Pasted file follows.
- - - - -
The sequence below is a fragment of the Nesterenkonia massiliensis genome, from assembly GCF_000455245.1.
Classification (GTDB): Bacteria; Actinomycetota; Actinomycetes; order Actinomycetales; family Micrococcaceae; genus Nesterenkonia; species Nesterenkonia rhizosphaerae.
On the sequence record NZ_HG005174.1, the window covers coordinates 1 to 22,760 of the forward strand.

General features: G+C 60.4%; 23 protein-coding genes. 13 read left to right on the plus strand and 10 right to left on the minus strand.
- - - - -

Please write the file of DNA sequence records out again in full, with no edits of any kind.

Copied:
The sequence below is a fragment of the Nesterenkonia massiliensis genome, from assembly GCF_000455245.1.
Classification (GTDB): Bacteria; Actinomycetota; Actinomycetes; order Actinomycetales; family Micrococcaceae; genus Nesterenkonia; species Nesterenkonia rhizosphaerae.
On the sequence record NZ_HG005174.1, the window covers coordinates 1 to 22,760 of the forward strand.

General features: G+C 60.4%; 23 protein-coding genes. 13 read left to right on the plus strand and 10 right to left on the minus strand.